“Don’t worry son, your turn next. I’m just going to let Scott ride around a bit more, and I want to watch him,” Chuck assures his younger son. Danny cannot contain his anticipation any longer, and he gets on his bicycle, which still has the training wheels on it.

“Well, I am going to ride around. It’s boring to wait for my turn,” Danny blurts out. So, he attempts to peddle off. He gets going too fast, and the bike tips over and Danny skins his little knee. “WAH, WAH,” Danny cries in pain from his injury.

“Son, I told you that you would be getting your turn next, but it will be ok. Walk it off,” Chuck tells his son.

The afternoon after the fall wasn’t quite the outing Chuck had envisioned for his boys. He never wanted to see one of them get hurt. Nonetheless, that’s what happened to Danny, and he didn’t like seeing his son in pain. However, as people grow up, they need to go through adversity to accomplish anything of value.

“At the very least, Danny was learning one of life’s most valuable lessons,” Chuck couldn’t help but think to himself. At Chuck’s apartment on River Road, he cleans Danny’s knee with peroxide and dresses it with a bandage.

“Danny, why don’t you go play in the living room with your brother while I work on making dinner – and try to take it easy, huh,” Chuck tells his son.

Chuck sets out to prepare dinner for himself and the boys. He lays out on the kitchen counter: potatoes, corn, ground beef, two white onions, carrots. He begins by dicing the onions into fine pieces and adding them to a large skillet on the stove. He then adds the already cooked ground beef he had refrigerated the night before from when they had hamburgers, and adds that to the skillet as well.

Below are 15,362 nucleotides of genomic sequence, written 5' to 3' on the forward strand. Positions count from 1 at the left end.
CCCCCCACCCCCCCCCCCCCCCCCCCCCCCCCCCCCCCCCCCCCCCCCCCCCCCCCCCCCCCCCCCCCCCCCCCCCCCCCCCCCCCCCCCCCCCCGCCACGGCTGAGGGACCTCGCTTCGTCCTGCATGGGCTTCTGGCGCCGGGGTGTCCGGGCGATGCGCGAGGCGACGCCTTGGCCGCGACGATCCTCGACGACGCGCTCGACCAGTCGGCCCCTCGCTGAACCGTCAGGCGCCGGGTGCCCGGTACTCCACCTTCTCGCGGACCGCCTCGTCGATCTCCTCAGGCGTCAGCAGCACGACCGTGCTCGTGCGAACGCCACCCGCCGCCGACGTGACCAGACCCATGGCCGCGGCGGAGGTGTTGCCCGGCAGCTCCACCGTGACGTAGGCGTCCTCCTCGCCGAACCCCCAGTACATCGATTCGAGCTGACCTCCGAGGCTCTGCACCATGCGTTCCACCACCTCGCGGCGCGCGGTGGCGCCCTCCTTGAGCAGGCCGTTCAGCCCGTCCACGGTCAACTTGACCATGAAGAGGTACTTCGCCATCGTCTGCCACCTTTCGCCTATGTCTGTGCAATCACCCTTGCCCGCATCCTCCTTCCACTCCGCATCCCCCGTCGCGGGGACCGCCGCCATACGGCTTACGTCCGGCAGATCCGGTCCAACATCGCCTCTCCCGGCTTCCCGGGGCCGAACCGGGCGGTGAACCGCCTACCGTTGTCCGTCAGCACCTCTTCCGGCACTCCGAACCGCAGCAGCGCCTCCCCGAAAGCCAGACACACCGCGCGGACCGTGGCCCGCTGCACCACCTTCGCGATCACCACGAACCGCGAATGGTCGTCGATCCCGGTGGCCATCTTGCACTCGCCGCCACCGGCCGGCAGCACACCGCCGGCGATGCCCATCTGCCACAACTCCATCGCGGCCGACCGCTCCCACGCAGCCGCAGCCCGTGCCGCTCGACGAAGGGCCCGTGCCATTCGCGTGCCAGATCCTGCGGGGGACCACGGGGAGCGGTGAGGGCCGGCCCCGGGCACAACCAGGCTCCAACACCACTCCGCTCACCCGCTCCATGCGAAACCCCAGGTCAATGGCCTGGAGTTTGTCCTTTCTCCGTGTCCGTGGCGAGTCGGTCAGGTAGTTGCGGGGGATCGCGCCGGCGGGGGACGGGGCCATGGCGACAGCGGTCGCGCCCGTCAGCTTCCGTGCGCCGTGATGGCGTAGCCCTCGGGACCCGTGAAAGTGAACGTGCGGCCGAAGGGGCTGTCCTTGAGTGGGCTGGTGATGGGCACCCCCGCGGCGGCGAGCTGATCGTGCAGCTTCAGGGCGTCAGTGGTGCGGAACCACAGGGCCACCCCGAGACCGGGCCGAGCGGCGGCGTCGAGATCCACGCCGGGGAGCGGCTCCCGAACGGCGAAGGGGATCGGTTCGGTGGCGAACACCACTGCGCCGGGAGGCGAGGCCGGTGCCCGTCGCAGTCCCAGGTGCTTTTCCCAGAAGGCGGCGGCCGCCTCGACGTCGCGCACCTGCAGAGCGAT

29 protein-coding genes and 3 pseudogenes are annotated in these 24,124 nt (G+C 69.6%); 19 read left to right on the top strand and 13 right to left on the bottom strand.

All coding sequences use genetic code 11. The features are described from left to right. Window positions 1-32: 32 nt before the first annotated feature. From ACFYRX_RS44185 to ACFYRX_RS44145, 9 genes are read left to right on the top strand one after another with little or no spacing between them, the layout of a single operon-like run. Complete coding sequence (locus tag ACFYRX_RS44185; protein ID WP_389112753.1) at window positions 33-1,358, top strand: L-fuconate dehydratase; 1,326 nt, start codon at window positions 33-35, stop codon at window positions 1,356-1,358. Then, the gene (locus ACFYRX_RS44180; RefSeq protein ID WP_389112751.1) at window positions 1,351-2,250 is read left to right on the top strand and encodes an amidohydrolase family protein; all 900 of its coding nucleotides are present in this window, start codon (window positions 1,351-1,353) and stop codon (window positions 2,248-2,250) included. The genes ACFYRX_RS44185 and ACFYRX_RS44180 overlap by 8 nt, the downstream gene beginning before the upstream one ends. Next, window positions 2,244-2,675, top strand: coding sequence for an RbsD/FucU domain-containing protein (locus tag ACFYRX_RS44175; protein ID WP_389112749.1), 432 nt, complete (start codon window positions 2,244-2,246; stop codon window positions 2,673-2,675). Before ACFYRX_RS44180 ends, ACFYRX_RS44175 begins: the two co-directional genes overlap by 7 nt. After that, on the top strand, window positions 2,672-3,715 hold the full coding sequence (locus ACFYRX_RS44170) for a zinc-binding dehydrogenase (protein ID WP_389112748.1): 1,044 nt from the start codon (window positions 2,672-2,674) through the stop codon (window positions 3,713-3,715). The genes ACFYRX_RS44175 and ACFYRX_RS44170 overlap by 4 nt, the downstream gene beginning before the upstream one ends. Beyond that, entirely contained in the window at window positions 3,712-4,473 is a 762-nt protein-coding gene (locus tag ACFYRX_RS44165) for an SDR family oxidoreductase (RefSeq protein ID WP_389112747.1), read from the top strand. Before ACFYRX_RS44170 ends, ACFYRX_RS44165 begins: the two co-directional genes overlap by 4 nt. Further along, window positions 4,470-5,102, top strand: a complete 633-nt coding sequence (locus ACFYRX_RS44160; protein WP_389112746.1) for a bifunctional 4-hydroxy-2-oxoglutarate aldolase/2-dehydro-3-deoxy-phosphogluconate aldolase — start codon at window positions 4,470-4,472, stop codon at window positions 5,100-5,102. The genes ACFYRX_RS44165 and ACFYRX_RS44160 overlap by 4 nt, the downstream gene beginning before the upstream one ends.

You can hear the mix sizzle as it comes up to temperature and the delicious aroma begins to fill the apartment.

“Thank goodness Betty Crocker makes these instant potatoes, otherwise I would spend all night peeling and cooking them,” Chuck mutters to himself.

He follows the directions on the box to the letter, whipping up the spuds, then microwaving the carrots and corn, and lastly adding the mix to a casserole dish and lets it all bake for 15 minutes.

“Boys, dinner will be ready in 15 minutes. Go wash your hands and then set the table,” Chuck tells his sons. “Awe, dad, do we have to,” Scott and Danny say to their father.

Reluctantly, the boys finally head into the small bathroom and one at a time wash their hands. There is a cloth hand towel hanging on a small rack near the sink, where they each dry their hands.  

Dinner is served and Chuck and his sons sit around the table. “Could you pass the Chinese pie please, Scott,” Chuck asks his eldest son.

“OK,” Scott says. He hands his dad the casserole dish. “You know in Ireland, they make this meal we are eating with lamb,” Chuck tells his boys.

“Yucky,” both boys say at once. Chuck and his boys continue eating dinner he shares with them some historical context for the recipe’s origin.